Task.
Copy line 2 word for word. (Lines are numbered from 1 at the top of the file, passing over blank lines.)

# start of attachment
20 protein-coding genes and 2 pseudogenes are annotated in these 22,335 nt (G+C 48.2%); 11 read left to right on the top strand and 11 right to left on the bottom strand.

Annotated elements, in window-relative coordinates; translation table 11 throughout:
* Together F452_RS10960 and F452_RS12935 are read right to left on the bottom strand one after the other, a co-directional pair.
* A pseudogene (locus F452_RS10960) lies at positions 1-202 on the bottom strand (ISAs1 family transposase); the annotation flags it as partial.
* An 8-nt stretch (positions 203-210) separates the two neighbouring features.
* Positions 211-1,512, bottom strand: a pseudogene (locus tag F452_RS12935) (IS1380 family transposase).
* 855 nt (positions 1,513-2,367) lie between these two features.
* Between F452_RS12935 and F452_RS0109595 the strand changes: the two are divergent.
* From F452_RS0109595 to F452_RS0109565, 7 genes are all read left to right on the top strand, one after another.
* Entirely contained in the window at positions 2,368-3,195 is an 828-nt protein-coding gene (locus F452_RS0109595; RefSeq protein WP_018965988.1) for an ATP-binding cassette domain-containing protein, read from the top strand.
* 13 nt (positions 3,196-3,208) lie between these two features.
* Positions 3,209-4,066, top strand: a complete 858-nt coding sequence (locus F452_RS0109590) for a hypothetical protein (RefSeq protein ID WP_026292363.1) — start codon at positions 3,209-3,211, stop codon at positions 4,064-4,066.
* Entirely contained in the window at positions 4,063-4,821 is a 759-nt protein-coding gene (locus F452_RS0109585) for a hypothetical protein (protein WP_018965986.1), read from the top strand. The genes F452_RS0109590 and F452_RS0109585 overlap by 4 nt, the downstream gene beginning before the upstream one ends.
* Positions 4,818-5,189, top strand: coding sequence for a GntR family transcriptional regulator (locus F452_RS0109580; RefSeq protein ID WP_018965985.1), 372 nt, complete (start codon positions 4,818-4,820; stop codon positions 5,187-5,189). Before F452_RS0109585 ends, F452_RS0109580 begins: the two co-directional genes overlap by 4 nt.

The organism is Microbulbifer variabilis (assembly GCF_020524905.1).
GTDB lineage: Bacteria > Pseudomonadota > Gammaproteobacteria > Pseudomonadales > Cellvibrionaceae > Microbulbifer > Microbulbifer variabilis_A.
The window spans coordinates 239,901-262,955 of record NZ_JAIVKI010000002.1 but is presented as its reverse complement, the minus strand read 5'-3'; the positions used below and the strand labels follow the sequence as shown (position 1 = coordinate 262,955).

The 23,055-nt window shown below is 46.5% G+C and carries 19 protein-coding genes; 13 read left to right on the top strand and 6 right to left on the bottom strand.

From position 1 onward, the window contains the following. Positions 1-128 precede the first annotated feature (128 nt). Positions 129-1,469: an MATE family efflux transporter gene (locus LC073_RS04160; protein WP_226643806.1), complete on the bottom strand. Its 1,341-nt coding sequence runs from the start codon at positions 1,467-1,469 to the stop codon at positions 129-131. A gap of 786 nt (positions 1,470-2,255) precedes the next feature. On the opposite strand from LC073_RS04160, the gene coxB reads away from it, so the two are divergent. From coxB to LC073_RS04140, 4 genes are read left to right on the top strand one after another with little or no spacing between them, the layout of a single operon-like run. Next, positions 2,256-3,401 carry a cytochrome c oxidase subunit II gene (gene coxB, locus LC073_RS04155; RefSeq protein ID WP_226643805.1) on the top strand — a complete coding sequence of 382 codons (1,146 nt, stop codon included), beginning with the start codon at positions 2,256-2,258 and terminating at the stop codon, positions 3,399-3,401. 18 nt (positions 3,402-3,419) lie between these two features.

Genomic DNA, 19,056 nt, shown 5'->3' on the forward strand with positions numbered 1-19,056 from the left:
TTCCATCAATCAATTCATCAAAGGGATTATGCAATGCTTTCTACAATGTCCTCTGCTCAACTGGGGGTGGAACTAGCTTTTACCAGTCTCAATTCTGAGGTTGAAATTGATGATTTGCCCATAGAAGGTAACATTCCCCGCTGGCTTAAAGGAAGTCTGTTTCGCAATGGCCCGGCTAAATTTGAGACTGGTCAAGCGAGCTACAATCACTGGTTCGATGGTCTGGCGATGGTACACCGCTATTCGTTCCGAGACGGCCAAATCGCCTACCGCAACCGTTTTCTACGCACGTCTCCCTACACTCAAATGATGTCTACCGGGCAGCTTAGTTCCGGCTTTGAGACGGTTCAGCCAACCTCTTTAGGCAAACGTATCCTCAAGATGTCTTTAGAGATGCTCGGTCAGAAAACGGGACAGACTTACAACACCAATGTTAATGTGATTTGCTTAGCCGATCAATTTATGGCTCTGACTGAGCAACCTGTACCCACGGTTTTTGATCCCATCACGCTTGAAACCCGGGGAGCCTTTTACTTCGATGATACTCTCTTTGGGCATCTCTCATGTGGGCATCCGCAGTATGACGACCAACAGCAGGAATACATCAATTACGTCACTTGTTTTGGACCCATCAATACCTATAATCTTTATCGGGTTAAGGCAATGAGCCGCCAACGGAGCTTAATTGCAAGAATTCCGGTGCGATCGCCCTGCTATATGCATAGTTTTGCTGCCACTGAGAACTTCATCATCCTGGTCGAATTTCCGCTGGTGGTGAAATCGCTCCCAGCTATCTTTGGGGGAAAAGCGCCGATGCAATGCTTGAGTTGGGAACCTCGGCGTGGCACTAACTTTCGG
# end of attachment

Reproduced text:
Annotated elements, in window-relative coordinates; translation table 11 throughout: